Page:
04:44
And even if it's not a variation, but it's within the top, let's say 10 to 100,000 most common passwords
04:49
probably gonna get caught with it.
04:54
So the reason why we looked at this is because we see the encrypt method is MD five.
04:59
Apparently, we cash
05:00
so
05:01
we can look again, as we did before at our
05:04
That's the shadow.
05:06
And for this you will have to have gotten brood access in this case will just suit Oh, in as we have been. But taxes shadow,
05:15
you will always need
05:17
root access.
05:24
There we go.
05:25
All right, so we see that this looks nothing like an MD five hash there. Siri's of reasons for this could be anything from a mistake or,
05:33
ah, trickery or whatever problem you care to name. Or it could be part of the implementation that Lennox uses. Either way, this exact hash is not one
05:43
that's quite correspondent.
05:46
I show you this so that you know that Lennox is a little bit a bun, too is a little bit clever than
05:50
simply allowing someone tohave an empty five or 95 hash for their password.
05:57
They recognize the security problems with it, and they take better steps to ensure that it's not going to be an issue.
06:02
Which is nice, however, and this is the important thing.
06:06
Not everyone does. Lots and lots and lots and lots and lots of passwords are still store to 75
06:14
and as a result of this, you can very often use 75 based cracking to gain all the passwords and organization has.
06:23
You can do the same with Shopper,
06:25
but it's gonna take you a lot longer. And if it's salted, it's not even really worth trying most of the time.
06:31
Unless, of course, you're you know, some gigantic agents, your corporation with millions of dollars of computers to throw at the problem, then, hey, maybe it's worth it for you.
06:41
It is important to know the more files are, the more passwords you get, the better, because that's the more that's the bigger target area. You have parallel eyes to target as many of them as possible at a time, and you're more likely to get a hit that way.
06:55
As I mentioned I did write up a simple and very, very, very simple script
07:00
in Python to show you what password cracking looks like under the hood.
07:06
So there are two ways to do it.
07:09
Two main ways that most people use.
07:13
And those air known as rainbow and brute force.
07:15
Rainbow cracking looks pretty much like this. Just kind of on a macro scale.
07:20
Ah, you see, you've got a word list. Usually it'll be a file containing lots of lots of
07:27
just words, or
07:29
you see variations on words or non words. They're commonly used.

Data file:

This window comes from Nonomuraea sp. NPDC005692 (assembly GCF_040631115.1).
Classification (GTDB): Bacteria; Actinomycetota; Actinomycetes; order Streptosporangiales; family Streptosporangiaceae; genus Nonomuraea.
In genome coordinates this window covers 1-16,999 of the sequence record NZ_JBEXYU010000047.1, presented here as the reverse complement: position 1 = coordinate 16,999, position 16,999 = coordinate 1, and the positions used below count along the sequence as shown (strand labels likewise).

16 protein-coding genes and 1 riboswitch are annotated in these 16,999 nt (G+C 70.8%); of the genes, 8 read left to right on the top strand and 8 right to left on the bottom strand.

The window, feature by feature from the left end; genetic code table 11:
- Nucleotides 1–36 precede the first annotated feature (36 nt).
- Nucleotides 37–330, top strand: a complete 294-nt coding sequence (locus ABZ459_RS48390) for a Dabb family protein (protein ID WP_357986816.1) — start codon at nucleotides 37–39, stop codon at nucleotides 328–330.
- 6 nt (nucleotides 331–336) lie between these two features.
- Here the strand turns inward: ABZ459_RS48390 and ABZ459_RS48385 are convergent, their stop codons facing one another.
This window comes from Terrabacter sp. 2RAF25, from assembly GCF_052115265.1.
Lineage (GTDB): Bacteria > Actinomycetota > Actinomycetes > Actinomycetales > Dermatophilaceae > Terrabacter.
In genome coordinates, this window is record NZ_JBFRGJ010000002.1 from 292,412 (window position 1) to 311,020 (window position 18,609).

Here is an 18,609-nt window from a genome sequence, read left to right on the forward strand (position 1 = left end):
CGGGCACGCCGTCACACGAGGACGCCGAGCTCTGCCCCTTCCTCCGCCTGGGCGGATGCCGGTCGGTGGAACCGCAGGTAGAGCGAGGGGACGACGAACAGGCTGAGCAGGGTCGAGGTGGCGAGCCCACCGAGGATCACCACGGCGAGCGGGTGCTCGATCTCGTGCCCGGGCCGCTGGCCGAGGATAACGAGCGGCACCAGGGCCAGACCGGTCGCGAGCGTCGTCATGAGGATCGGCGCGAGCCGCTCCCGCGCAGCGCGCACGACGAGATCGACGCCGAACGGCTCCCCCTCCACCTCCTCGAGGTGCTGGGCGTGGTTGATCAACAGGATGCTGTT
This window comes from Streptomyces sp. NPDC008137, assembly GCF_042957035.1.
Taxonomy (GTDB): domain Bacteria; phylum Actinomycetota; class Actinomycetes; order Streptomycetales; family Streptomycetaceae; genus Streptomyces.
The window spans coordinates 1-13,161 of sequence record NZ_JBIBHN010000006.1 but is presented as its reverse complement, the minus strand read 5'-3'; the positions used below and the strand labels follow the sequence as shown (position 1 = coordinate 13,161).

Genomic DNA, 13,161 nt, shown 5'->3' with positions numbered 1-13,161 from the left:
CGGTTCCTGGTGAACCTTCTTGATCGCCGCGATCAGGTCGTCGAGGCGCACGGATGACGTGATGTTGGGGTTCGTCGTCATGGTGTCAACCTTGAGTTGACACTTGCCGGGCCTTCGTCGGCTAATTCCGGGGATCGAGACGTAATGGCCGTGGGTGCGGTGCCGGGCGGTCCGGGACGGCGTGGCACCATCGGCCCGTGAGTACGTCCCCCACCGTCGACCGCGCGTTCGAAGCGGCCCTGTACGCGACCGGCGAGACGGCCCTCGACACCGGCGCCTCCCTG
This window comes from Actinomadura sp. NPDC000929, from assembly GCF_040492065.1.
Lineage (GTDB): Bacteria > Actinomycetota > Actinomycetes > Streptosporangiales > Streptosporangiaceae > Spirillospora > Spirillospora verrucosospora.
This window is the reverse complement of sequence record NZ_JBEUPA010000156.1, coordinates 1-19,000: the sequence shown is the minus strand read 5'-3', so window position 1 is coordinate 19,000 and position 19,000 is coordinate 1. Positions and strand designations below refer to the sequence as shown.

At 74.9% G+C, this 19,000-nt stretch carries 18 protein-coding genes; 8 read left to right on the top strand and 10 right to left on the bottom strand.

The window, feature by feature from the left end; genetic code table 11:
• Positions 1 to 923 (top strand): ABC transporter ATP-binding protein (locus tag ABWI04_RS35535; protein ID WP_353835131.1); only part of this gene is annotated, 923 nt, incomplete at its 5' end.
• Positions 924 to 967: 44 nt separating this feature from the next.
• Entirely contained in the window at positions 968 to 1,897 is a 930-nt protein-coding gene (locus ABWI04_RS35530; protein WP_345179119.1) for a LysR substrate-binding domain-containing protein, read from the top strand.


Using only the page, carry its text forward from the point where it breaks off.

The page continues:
07:33
The biggest can reach up to 10 15 gigabytes
07:36
of pre hashed
07:40
pears.
07:42
So, generally speaking, even if they don't actually find your password
07:46
no, find a collision.
07:48
Alternatively, they can use brute force cracking, which basically follows this general concept,
07:56
which is for everything in this range.
08:01
Just hash it and let me know when you find one which matches the hash I have got
08:07
Ah, that is not optimal.
08:11
As I mentioned,
08:11
MD five has lots and lots of collisions.
08:15
But with this number range right here, this huge number range of
08:18
no
08:22
99 million or so
08:24
You're scratching the surface. You're not going to your almost Certainly not going to get an MD five hash out of that.
08:31
Um,
08:33
that's unfortunate, obviously, because that makes it very hard to brute force your way through.
08:39
Now again, if your brute forcing, you're probably not going to do it in Python for a whole host of reasons that will be covered in
08:45
other classes by other people. But long story short, just know this python Not great for brute crack,
08:52
but it's possible
08:54
The reason I'm showing you this is because I want to demonstrate what it actually looks like when you
08:58
rainbow hash or when you brought cash so or when you brute crack rather. So we're gonna go ahead and do so I'm you see here the bottom of the script, the part that's gonna actually run first
09:07
I create using
09:11
this 75 from the crypto dot hash.
09:13
Ah, I create a new hash. I update it with
09:18
password three,
09:18
which we see is right here at the end of the words list.
09:22
And then the Hex Digest, which is the actual MD five hashes were used to looking at it
09:28
is printed on the screen so that we know what it's supposed to look like with that hashes. And then we were in Rainbow against that hash
09:35
rainbow puts it in here.
09:39
It just kind of takes Nash to pass it on. In a moment
09:41
it goes to ruin. It calculates all the hash is for all the words in its list, which is an inefficient means of doing it.
09:48
But I didn't want to just have the hash is sitting here so you could compare them by. I
09:52
hashes all the words in its list puts those into a dictionary, which would normally be populated right at the gate
09:58
and passes those two things to this actual cracker
10:01
Cracker is very, very simple,
10:03
and
10:05
occasionally rainbow. Hashing or rainbow tables and dictionary based attack